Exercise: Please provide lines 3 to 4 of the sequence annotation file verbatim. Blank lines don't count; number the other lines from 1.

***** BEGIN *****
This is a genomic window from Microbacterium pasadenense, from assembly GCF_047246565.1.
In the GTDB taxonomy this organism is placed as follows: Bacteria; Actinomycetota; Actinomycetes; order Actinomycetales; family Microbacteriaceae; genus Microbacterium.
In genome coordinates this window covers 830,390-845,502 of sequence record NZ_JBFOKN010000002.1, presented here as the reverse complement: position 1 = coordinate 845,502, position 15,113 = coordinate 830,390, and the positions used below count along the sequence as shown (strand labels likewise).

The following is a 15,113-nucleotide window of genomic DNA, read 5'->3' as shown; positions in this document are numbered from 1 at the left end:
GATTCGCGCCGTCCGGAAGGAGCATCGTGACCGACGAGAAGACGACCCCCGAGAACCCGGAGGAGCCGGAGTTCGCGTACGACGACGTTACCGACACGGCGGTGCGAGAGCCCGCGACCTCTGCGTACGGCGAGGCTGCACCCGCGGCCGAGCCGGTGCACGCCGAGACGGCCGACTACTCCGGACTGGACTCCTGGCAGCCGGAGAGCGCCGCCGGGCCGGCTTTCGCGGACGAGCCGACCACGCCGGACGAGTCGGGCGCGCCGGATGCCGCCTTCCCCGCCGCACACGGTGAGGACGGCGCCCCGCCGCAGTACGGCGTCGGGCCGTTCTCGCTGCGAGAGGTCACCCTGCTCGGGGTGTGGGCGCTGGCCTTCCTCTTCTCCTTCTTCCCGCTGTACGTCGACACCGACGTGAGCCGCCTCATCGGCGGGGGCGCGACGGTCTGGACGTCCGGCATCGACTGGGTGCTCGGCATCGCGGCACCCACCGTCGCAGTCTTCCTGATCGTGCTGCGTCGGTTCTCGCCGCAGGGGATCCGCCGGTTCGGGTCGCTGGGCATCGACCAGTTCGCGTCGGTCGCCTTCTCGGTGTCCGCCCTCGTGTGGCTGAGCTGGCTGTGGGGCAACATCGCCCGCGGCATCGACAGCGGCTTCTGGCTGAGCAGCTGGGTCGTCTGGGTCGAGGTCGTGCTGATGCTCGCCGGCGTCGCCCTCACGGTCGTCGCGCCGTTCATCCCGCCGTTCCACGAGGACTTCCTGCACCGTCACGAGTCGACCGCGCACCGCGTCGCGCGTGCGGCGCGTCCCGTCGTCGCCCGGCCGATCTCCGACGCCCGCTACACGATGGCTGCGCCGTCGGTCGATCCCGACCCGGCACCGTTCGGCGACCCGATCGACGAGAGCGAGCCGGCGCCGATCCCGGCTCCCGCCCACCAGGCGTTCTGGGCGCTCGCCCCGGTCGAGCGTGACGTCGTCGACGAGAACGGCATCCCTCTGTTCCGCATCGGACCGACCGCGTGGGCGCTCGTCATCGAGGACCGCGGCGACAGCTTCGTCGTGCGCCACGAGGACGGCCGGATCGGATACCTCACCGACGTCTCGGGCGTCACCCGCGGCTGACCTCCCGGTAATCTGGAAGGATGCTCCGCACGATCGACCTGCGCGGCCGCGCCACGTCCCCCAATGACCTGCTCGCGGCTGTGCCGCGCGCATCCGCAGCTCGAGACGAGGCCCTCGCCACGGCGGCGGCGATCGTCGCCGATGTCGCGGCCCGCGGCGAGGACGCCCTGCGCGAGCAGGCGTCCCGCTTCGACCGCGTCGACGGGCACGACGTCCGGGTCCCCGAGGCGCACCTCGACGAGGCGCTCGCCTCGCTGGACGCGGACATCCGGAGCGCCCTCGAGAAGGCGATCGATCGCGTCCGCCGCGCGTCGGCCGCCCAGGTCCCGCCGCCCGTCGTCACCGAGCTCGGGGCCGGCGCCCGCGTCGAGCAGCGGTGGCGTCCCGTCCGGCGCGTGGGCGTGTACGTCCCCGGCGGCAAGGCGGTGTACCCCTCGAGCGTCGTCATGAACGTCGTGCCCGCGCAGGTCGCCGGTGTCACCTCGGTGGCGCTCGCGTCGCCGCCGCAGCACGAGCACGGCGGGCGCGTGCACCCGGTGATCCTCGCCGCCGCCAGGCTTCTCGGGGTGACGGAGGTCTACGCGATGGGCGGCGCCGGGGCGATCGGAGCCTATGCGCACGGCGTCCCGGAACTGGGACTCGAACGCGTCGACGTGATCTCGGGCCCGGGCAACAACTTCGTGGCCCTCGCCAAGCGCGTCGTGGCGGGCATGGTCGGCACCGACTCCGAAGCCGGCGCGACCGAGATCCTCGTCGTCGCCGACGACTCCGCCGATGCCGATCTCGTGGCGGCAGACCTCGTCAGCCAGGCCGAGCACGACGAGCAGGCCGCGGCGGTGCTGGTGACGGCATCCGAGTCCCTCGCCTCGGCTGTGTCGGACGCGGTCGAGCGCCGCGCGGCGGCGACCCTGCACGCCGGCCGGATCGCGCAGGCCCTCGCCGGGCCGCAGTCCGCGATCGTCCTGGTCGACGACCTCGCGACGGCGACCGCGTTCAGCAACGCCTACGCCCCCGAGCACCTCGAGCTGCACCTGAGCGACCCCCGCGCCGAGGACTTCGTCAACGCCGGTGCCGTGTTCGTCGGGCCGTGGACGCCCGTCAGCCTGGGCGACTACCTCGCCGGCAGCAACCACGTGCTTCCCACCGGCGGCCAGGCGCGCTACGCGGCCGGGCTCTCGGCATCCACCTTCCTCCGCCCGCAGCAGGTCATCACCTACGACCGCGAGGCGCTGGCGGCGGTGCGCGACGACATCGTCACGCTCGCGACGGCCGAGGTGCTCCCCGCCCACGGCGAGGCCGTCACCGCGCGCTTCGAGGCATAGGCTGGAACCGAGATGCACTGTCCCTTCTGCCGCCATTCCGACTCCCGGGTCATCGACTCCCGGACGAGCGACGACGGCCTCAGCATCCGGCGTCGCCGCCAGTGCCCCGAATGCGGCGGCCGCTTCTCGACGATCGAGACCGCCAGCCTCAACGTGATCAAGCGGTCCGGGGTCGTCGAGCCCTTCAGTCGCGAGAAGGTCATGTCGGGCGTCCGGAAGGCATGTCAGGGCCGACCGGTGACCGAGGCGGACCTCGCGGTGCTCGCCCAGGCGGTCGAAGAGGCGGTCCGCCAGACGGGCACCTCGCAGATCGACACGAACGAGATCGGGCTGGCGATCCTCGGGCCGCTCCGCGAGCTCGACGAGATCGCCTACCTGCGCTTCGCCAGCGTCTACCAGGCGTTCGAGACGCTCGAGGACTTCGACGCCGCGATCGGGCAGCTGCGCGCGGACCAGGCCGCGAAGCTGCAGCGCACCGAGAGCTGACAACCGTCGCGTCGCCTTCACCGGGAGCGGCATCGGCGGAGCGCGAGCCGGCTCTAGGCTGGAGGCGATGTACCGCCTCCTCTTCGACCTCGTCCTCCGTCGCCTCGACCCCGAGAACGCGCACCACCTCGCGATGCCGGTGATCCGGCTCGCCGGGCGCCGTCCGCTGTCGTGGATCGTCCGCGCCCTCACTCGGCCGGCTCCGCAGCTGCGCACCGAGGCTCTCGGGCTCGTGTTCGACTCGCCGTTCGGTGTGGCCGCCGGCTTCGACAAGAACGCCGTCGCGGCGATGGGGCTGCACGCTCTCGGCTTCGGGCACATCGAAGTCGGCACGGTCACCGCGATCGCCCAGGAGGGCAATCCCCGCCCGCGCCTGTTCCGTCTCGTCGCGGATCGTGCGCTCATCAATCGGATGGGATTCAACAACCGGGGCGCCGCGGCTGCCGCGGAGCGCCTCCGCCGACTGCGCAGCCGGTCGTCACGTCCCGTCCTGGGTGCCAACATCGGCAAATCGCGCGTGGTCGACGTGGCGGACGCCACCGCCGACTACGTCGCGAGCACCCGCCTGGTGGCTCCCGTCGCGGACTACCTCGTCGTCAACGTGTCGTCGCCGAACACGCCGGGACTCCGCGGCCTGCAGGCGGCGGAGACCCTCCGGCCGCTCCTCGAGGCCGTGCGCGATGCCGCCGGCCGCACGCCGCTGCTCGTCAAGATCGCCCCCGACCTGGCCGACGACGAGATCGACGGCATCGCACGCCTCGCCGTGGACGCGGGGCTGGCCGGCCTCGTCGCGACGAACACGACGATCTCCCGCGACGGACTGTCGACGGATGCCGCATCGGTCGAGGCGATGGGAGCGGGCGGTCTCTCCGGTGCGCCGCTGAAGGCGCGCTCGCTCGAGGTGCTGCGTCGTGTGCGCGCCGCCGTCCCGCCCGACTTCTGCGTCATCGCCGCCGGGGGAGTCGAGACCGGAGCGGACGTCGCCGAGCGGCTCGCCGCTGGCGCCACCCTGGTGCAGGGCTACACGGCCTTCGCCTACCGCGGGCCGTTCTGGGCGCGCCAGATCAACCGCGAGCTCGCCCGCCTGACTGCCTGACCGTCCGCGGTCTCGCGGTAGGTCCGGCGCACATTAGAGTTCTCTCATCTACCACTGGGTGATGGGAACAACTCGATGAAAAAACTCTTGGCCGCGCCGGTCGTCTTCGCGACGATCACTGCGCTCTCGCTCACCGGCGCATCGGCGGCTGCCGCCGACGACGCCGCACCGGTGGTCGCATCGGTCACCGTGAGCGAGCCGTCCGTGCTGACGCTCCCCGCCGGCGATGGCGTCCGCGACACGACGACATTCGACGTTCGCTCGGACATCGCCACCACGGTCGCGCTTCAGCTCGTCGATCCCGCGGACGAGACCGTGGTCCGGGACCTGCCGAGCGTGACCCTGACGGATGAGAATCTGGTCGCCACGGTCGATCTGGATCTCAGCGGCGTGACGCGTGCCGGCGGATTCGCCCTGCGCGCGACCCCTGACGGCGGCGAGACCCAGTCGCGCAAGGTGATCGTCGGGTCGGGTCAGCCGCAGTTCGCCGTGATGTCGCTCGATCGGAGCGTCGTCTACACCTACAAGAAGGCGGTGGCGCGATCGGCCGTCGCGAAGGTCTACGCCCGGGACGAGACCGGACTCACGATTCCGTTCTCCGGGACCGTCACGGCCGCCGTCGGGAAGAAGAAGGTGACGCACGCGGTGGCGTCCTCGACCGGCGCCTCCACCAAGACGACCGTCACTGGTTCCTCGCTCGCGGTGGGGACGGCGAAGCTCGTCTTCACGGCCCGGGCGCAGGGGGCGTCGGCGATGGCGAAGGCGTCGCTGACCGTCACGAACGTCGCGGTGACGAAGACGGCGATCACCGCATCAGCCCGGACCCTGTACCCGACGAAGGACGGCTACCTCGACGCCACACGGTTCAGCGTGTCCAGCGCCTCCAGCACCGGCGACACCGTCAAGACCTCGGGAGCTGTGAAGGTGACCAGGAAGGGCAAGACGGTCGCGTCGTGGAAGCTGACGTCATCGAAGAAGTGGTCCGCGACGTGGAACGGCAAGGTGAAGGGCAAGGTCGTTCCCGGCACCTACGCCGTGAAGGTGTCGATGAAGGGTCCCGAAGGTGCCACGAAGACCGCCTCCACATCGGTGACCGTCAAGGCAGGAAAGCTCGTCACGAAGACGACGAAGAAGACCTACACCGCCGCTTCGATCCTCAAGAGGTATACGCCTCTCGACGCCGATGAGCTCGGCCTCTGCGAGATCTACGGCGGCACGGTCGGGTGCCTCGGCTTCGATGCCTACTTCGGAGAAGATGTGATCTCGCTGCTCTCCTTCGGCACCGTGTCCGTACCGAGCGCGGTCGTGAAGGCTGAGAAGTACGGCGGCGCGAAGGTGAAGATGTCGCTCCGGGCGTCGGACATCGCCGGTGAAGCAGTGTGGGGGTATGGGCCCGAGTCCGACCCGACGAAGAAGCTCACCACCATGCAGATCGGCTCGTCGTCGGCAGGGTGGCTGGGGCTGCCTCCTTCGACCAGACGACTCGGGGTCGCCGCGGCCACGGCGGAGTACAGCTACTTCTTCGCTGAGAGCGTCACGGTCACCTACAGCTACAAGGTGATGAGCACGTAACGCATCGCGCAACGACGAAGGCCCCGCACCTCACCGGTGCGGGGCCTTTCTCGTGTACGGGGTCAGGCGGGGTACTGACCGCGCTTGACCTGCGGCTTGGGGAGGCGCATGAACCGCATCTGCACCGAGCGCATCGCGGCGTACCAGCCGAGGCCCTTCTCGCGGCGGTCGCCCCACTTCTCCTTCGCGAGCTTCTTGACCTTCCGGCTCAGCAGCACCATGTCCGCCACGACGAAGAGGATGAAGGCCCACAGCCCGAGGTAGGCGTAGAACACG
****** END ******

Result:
In genome coordinates this window covers 830,390-845,502 of sequence record NZ_JBFOKN010000002.1, presented here as the reverse complement: position 1 = coordinate 845,502, position 15,113 = coordinate 830,390, and the positions used below count along the sequence as shown (strand labels likewise).

The following is a 15,113-nucleotide window of genomic DNA, read 5'->3' as shown; positions in this document are numbered from 1 at the left end: